“When we first took over, the Math Module System didn’t have an especially good reputation,” said Samer. “Philosophically, however, I believe that its structure was pedagogically sound.”
The philosophy of the original program has remained unchanged since 1975.
“You’ve got the smaller grouping of material into courses with specific instructional objectives,” said Samer. “There’s always been printed resources available, there have always been supplemental recorded short lectures, we have always had walk-in tutoring support, we’ve always had exam materials with complete solutions and we had optional live lectures up until the last 10 years.”
The program is mastery-based, meaning students have to reach a minimum level of proficiency before moving on to the next step. There has always been virtually unlimited testing and retesting, so students have many opportunities to learn the material and pass. The grading scale is non-punitive, so even if they do not pass initially, their GPA will remain unaffected.
The program has always been focused on promoting student success, but Samer and her colleagues had to do a lot of work to make that clear to the student body.
“When Ken (Klopfenstein, former co-director) and I started, we had a lot of public relations work to do. We did everything we could think of to let people know that we cared, that we were listening, that we wanted them to succeed, and that you don’t have to do it by yourself,” she said.
By 1989, computing technology had moved to desktop computers and the Math Module System became the Individualized Math Program. The team could save data on 5 ¼ in. floppy disks, which allowed for more organization in the system.
New technology, new name
In 2005 the program had evolved enough to adopt another new name, PACe. It had moved almost entirely online at this point, but foundationally remained relatively the same.
With the advance of technology, the PACe program has been able to offer more and more resources.
“There’s something new practically every semester!” said Samer. “We can give far more detailed and immediate feedback to the students in this iteration of the program. We can help ensure that students are prepared before they go to take their proctored exam.”
The PACe program serves about 3,000 students each semester, and it is no small feat to have created a system that not only can handle that volume of students, but is organized, dedicated and centered around foundational education. The success of the program was aided by improvements in technology, but at its core are Samer’s years of dedication and service to making it the best that it could be.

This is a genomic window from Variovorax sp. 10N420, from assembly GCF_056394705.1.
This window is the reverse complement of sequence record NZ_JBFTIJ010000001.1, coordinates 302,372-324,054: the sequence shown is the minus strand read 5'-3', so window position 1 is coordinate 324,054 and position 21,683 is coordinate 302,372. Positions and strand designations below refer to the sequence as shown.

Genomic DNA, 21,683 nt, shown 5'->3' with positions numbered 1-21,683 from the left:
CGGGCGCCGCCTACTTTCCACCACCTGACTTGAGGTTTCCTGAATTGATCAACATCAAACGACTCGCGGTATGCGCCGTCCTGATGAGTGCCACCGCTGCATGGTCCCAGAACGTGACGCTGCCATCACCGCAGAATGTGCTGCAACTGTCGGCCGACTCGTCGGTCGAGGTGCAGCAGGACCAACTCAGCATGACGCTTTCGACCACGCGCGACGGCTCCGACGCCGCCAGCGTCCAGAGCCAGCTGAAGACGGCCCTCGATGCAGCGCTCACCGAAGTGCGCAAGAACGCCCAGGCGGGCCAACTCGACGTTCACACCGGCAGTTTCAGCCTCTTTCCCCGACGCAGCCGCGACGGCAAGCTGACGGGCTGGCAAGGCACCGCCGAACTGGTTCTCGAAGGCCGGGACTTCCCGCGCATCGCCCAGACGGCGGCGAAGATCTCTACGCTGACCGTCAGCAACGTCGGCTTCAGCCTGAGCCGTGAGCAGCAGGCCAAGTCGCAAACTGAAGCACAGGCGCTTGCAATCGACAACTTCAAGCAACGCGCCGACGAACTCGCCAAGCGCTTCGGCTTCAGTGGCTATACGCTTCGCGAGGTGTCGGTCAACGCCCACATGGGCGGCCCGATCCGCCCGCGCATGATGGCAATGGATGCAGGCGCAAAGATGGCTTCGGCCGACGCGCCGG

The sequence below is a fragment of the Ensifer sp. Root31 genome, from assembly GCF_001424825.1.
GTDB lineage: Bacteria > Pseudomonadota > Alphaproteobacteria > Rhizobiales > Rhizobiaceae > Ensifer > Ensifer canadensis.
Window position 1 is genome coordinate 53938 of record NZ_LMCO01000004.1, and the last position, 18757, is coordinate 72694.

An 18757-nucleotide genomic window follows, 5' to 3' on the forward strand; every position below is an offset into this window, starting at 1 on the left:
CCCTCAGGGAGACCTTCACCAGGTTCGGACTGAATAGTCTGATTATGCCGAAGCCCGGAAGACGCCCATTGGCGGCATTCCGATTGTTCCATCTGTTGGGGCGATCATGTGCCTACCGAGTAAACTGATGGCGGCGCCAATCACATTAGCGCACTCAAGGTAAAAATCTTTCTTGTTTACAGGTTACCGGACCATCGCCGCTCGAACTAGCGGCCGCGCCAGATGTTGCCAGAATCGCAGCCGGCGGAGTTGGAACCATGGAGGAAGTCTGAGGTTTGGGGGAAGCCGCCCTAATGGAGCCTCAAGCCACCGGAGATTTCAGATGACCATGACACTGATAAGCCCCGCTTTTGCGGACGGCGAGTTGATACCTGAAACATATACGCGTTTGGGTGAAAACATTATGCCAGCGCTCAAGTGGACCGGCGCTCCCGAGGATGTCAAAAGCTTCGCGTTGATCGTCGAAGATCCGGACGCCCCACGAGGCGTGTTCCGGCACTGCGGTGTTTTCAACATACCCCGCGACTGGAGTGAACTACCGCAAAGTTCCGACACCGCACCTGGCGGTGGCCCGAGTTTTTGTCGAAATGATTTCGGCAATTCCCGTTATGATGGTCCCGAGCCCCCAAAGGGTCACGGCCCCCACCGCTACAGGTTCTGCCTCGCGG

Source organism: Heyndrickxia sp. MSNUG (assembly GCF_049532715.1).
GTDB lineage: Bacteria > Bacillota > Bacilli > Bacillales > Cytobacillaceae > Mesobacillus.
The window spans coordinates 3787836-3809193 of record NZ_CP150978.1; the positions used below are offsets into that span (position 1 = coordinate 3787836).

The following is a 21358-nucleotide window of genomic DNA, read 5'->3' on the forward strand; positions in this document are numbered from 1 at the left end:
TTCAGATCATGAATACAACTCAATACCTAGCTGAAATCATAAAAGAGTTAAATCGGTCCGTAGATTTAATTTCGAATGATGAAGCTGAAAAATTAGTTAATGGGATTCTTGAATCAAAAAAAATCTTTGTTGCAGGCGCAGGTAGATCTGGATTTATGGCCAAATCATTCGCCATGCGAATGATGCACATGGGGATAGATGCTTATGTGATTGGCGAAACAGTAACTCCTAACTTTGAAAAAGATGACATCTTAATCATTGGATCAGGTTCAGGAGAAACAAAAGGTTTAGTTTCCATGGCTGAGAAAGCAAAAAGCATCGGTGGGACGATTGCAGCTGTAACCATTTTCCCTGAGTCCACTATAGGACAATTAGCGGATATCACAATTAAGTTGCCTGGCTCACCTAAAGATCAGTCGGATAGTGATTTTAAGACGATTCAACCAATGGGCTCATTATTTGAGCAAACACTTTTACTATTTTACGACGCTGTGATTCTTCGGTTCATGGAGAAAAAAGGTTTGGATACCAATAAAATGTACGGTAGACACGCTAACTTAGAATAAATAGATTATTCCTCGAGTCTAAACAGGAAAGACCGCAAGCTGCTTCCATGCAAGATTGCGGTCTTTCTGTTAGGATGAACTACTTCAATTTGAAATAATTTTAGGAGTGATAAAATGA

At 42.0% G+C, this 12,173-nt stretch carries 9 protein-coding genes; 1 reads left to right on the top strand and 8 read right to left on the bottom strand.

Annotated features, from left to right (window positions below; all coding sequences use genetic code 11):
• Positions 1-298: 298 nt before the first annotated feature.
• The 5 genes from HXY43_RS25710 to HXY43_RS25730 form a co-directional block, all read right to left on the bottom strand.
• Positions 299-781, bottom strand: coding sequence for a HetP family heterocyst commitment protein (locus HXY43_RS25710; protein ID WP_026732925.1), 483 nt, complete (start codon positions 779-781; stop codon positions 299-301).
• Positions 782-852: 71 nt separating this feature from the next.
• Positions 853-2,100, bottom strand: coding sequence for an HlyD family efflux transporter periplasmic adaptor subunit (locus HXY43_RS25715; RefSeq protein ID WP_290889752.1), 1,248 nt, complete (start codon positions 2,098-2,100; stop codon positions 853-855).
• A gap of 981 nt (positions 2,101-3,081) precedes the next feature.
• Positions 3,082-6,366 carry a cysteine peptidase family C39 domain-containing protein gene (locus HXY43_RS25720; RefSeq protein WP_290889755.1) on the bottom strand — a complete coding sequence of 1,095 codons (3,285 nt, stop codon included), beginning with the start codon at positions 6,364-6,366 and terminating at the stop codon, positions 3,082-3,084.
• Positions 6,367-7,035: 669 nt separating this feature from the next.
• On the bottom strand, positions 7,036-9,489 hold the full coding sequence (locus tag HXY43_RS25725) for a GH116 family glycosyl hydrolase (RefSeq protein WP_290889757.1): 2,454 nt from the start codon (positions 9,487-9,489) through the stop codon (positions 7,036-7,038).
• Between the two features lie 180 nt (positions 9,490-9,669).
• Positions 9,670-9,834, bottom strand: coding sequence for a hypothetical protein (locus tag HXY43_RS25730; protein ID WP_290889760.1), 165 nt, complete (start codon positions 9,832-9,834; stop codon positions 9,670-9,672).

“I cannot begin to tell you how much effort has gone in to the creation of every bit of this program from its inception,” she said. “We care deeply about the quality of instruction we provide. Is there room for improvement? Absolutely. Will there always be room for improvement? Yes. But one of the things that I’m really proud of is that that basic design has never been changed. We have made some additions to it, but we have been able to easily accommodate anything that has cropped up, and this design has been in use now for a little bit over 30 years. I’m proud of that.”
A profound legacy
One of the most profound aspects of Samer’s legacy is the flexibility and adaptability that she infused into the precalculus program. This inherent desire to look to the future is what allowed the program to be so successful and to evolve alongside the technological landscape.
The PACe program is currently undergoing another name change and a renovation of the testing and tutoring space. The curriculum, too, is set to evolve with the introduction of better technologies.
Aside from the immense benefits provided to the university by the PACe program and its future-focused design, everyone agrees that Samer’s biggest legacy is this:
“How much she cared,” said Anita Pattison, associate director of the PACe Center. “She cared about her students, she cared about the program, she cared about her staff, and she wanted to make sure that everybody was able to succeed.”
“Lois is a really compassionate individual,” said Ken McLaughlin, chair of the Department if Mathematics. “She really tried to help as many people as she could, and she created a system that allowed her to do that.”